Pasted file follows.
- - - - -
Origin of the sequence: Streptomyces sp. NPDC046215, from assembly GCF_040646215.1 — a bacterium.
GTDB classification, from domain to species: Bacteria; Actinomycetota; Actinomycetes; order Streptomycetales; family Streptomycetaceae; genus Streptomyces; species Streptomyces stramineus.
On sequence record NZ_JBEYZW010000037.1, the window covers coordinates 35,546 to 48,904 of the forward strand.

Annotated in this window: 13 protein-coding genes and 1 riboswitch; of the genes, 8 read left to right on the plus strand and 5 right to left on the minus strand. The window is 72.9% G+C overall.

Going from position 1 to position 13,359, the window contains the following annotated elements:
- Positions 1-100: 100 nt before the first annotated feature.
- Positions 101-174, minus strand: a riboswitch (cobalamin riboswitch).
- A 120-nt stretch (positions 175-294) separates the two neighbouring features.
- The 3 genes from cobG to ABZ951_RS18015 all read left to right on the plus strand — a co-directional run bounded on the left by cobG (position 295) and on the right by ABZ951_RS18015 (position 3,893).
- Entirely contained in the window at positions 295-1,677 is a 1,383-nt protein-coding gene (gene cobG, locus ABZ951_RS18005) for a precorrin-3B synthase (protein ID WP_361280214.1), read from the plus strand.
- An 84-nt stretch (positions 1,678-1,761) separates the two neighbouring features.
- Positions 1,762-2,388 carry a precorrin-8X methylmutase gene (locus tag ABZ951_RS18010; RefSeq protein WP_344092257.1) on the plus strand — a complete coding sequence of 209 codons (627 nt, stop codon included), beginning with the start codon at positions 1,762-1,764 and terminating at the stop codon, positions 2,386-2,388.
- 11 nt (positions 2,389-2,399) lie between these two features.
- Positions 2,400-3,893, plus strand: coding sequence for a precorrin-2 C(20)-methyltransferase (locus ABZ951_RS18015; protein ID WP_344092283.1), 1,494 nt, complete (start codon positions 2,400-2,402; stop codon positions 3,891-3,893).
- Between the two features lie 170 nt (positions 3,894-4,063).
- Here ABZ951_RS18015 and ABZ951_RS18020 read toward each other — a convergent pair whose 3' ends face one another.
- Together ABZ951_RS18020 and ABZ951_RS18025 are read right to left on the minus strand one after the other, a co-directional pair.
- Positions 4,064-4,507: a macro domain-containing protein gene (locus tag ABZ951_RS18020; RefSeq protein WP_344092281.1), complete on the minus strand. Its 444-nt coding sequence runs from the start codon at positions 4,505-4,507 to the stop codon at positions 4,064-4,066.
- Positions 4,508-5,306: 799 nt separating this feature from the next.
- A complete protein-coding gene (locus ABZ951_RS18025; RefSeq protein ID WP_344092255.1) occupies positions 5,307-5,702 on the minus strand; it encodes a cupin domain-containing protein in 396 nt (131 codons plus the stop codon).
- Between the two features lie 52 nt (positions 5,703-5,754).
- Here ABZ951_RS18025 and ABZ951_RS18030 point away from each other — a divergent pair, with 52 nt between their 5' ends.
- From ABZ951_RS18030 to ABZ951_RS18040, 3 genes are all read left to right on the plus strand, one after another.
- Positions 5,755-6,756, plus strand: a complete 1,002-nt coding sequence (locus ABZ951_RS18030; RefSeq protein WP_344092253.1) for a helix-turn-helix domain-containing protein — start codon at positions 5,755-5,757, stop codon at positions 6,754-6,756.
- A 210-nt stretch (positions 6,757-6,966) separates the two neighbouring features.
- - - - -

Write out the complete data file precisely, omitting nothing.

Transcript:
Origin of the sequence: Streptomyces sp. NPDC046215, from assembly GCF_040646215.1 — a bacterium.
GTDB classification, from domain to species: Bacteria; Actinomycetota; Actinomycetes; order Streptomycetales; family Streptomycetaceae; genus Streptomyces; species Streptomyces stramineus.
On sequence record NZ_JBEYZW010000037.1, the window covers coordinates 35,546 to 48,904 of the forward strand.

Annotated in this window: 13 protein-coding genes and 1 riboswitch; of the genes, 8 read left to right on the plus strand and 5 right to left on the minus strand. The window is 72.9% G+C overall.

Going from position 1 to position 13,359, the window contains the following annotated elements:
- Positions 1-100: 100 nt before the first annotated feature.
- Positions 101-174, minus strand: a riboswitch (cobalamin riboswitch).
- A 120-nt stretch (positions 175-294) separates the two neighbouring features.
- The 3 genes from cobG to ABZ951_RS18015 all read left to right on the plus strand — a co-directional run bounded on the left by cobG (position 295) and on the right by ABZ951_RS18015 (position 3,893).
- Entirely contained in the window at positions 295-1,677 is a 1,383-nt protein-coding gene (gene cobG, locus ABZ951_RS18005) for a precorrin-3B synthase (protein ID WP_361280214.1), read from the plus strand.
- An 84-nt stretch (positions 1,678-1,761) separates the two neighbouring features.
- Positions 1,762-2,388 carry a precorrin-8X methylmutase gene (locus tag ABZ951_RS18010; RefSeq protein WP_344092257.1) on the plus strand — a complete coding sequence of 209 codons (627 nt, stop codon included), beginning with the start codon at positions 1,762-1,764 and terminating at the stop codon, positions 2,386-2,388.
- 11 nt (positions 2,389-2,399) lie between these two features.
- Positions 2,400-3,893, plus strand: coding sequence for a precorrin-2 C(20)-methyltransferase (locus ABZ951_RS18015; protein ID WP_344092283.1), 1,494 nt, complete (start codon positions 2,400-2,402; stop codon positions 3,891-3,893).
- Between the two features lie 170 nt (positions 3,894-4,063).
- Here ABZ951_RS18015 and ABZ951_RS18020 read toward each other — a convergent pair whose 3' ends face one another.
- Together ABZ951_RS18020 and ABZ951_RS18025 are read right to left on the minus strand one after the other, a co-directional pair.
- Positions 4,064-4,507: a macro domain-containing protein gene (locus tag ABZ951_RS18020; RefSeq protein WP_344092281.1), complete on the minus strand. Its 444-nt coding sequence runs from the start codon at positions 4,505-4,507 to the stop codon at positions 4,064-4,066.
- Positions 4,508-5,306: 799 nt separating this feature from the next.
- A complete protein-coding gene (locus ABZ951_RS18025; RefSeq protein ID WP_344092255.1) occupies positions 5,307-5,702 on the minus strand; it encodes a cupin domain-containing protein in 396 nt (131 codons plus the stop codon).
- Between the two features lie 52 nt (positions 5,703-5,754).
- Here ABZ951_RS18025 and ABZ951_RS18030 point away from each other — a divergent pair, with 52 nt between their 5' ends.
- From ABZ951_RS18030 to ABZ951_RS18040, 3 genes are all read left to right on the plus strand, one after another.
- Positions 5,755-6,756, plus strand: a complete 1,002-nt coding sequence (locus ABZ951_RS18030; RefSeq protein WP_344092253.1) for a helix-turn-helix domain-containing protein — start codon at positions 5,755-5,757, stop codon at positions 6,754-6,756.
- A 210-nt stretch (positions 6,757-6,966) separates the two neighbouring features.